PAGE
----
still required even though they are no longer active. One might want
to allow a new user to be able to use this username, i.e., active
usernames would be unique, rather than usernames in general.
I've seen this method used successfully in some applications, I prefer
to avoid using it as you must also create a PostgreSQL user for each
application user. Instead I use either method 2 or 3 for user
authentication and then use method 1 to restrict the middleware's access
to the database itself (don't give the application more access than it
requires).

Method 2: Store username/password information as data in tables, using
pgcrypto for authentication
In this scenario, middleware passes username/password combinations to
PostgreSQL and functions within the database use contrib/pgcrypto to
handle authentication. This allows a username to be 'retired' for one
person and assigned to another. Another advantage is that using
PostgreSQL functions for authentication mean that this doesn't need to
be duplicated in middleware. A possible disadvantage is that it
requires pgcrypto, though I don't know how much of a disadvantage this
is, as it is a contrib library that ships with the standard PostgreSQL
package.
If you are confident that (a.) you will either run the database server
or (b.) have the authority to require that pgcrypto be installed on the
database for all installations this may be a good solution. Keep in
mind you are limited to the encryption types supported by pgcrypto and
moving to another database solution may be difficult. I also can't
comment on the availability of pgcrypto on Win32 but with PostgreSQL 8
just around the corner the desire might be there to run the DB on
Windows at some point. libmcrypt is currently available in win32 but
I've occasionally seen behavior differences with it on win32 v.s. Unix.

Also keep in mind that if you are not using encrypted database
connections (using PostgreSQL's built in SSL support or SSH tunneling or
another technique) you may be sending user's passwords across the
network in plain text for the database to use. I would either insure
that all connections will be encrypted or preferably at hash the
password with at least SHA-1 on the application side and pass that as
the password to the back-end, SHA-1 is available in almost all languages
these days; this technique may also remove the requirement of using
pgcrypto on the back-end.

If you are going to use multiple interfaces to the application this may
be the best choice as you don't have to re-implement the security system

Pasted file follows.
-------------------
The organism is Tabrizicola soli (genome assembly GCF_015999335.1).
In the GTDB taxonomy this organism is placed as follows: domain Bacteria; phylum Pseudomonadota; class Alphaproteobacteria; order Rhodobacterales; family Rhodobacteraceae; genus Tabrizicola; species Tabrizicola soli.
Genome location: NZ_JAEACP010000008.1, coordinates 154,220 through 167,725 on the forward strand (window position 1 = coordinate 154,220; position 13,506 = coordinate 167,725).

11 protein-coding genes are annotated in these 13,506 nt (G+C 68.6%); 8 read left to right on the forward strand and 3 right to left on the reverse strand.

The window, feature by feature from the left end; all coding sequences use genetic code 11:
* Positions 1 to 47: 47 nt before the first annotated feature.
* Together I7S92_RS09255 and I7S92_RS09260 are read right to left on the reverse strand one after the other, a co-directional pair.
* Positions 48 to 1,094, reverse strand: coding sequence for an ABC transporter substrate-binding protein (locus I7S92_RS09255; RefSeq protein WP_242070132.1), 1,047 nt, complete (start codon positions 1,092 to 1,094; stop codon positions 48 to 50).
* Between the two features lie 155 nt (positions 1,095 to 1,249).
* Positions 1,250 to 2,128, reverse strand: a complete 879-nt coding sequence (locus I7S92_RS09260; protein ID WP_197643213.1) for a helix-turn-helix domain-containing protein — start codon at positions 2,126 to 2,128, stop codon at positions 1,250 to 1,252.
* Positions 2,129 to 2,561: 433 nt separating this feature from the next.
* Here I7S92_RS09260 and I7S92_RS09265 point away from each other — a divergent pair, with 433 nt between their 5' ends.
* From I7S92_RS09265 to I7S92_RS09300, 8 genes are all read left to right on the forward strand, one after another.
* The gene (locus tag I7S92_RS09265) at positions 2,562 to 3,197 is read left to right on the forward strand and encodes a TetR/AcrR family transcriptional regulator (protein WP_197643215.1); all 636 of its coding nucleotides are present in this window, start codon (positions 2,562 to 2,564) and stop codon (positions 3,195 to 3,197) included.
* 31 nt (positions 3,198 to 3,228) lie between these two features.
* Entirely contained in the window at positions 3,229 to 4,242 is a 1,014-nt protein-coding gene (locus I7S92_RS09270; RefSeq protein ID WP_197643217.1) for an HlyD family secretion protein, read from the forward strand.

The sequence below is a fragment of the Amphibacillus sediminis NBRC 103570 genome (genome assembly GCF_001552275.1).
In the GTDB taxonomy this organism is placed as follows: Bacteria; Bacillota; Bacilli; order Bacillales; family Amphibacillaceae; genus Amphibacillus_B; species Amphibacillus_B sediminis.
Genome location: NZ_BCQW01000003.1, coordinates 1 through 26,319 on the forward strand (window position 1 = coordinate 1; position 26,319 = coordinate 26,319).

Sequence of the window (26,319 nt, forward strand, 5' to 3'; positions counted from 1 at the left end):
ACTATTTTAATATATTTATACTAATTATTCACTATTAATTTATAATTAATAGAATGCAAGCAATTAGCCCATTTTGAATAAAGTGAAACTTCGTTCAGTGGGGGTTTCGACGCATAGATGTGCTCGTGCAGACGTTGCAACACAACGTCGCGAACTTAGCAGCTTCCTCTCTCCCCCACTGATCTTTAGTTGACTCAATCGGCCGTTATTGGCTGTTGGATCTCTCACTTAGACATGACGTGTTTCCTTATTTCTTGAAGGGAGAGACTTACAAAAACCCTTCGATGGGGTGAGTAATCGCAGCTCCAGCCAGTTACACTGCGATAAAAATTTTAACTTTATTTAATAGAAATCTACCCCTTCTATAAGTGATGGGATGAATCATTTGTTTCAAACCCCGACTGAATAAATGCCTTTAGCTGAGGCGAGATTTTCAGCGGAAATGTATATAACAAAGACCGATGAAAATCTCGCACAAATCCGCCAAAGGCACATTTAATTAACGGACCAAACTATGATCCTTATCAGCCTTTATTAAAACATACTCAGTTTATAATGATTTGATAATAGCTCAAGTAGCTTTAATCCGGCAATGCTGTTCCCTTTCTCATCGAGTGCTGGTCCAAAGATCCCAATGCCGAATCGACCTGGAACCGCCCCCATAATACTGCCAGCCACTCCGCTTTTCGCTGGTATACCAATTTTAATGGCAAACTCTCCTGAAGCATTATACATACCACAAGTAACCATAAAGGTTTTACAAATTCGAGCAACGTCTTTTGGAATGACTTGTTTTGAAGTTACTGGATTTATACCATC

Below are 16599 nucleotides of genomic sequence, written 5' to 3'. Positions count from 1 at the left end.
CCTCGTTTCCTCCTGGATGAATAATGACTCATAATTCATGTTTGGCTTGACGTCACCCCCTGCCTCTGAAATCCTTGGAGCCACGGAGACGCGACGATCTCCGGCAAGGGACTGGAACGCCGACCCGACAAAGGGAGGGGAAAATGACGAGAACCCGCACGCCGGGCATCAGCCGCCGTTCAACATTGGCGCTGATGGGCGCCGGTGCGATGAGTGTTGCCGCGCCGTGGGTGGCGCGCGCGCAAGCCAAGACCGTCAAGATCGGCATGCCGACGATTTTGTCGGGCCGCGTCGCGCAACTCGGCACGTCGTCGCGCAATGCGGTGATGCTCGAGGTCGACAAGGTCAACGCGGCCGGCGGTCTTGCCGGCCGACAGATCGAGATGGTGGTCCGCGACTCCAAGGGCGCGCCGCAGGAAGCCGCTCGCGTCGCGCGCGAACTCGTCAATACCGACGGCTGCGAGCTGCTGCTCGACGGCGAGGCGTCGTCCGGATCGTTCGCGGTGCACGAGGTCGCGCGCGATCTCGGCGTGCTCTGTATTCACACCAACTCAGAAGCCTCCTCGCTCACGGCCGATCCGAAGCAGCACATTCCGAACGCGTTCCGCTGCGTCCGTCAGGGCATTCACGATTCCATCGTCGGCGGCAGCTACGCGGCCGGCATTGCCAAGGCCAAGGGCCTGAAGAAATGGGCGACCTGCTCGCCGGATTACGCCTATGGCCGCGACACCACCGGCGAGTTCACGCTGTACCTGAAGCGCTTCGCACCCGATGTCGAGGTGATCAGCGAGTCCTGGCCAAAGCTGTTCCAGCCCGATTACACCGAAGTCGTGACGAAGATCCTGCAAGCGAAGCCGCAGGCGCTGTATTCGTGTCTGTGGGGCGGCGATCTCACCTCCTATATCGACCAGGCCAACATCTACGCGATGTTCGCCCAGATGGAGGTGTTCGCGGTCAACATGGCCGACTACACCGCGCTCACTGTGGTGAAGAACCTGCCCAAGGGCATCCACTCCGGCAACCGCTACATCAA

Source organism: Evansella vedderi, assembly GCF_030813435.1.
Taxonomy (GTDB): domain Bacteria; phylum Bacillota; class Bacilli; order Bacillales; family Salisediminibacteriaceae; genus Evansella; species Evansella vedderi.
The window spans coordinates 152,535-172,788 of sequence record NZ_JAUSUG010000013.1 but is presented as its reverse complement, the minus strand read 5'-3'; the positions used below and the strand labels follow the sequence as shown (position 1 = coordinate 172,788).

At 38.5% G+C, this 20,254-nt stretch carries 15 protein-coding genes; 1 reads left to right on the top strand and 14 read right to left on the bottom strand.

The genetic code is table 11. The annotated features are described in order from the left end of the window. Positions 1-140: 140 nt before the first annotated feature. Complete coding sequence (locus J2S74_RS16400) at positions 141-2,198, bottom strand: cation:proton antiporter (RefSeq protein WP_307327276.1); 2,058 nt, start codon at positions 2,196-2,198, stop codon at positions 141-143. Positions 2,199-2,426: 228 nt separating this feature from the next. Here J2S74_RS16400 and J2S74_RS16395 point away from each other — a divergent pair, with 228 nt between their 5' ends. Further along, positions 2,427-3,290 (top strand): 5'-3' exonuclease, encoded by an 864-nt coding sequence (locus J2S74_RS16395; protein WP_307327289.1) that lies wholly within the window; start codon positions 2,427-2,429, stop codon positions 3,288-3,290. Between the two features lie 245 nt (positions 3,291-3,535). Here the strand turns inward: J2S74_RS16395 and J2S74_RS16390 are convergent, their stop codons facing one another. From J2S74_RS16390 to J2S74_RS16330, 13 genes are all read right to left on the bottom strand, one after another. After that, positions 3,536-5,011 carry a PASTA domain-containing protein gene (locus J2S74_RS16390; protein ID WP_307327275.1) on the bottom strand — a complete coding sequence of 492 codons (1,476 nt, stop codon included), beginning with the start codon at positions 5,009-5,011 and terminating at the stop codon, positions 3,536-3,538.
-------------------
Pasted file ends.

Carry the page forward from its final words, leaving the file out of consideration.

for each client application.
Method 3: Store username/password information as data in tables, and
use middleware for authentication
This seems to be the most popular method from what I've seen of open
source packages. One reason for this may be that the middleware is
designed to work with a number of different dbms backends, and
different dbms' have different capabilities with respect to user
management: it's just easier to take care of it in the middleware.

I lean towards the first and second methods, as I like to keep as much
in the server as possible, and portability wrt the database server
isn't as important to me as being able to develop different middleware
against the same data.
This is the technique I've used pretty often, it gives me very powerful
application integration and allows me to more easily support different
back-ends if the customer so chooses (I currently go with PostgreSQL and
SQLite). The biggest drawback you've already touched is the system is
implemented in the middleware so other interfaces to the application
must also implement the security system.
Another thing on my mind is security. Any thoughts on the relative
security of the three methods I've outlined above?
Don't store passwords in plain text, don't pass anything sensitive over
the wire unencrypted (preferably nothing at all but sometimes that isn't
feasible). Like I mentioned above, I don't see method one as an
application security method but rather as a way to augment the security
of methods two or three. YMMV and some good planning now might help you
avoid re-implementing your system later.
Thank you for any and all thoughts on this. I appreciate hearing
other's views.

Regards,

Michael
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Nov 23 '05 #2

P: n/a
On Sun, 2004-10-03 at 22:23, Michael Glaesemann wrote:
Hello all,

Recently I've been thinking about different methods of managing users
that log into a PostgreSQL-backed application. The users I'm thinking
of are not necessarily DBAs: they're application users that really
shouldn't even be aware that they are being served by the world's most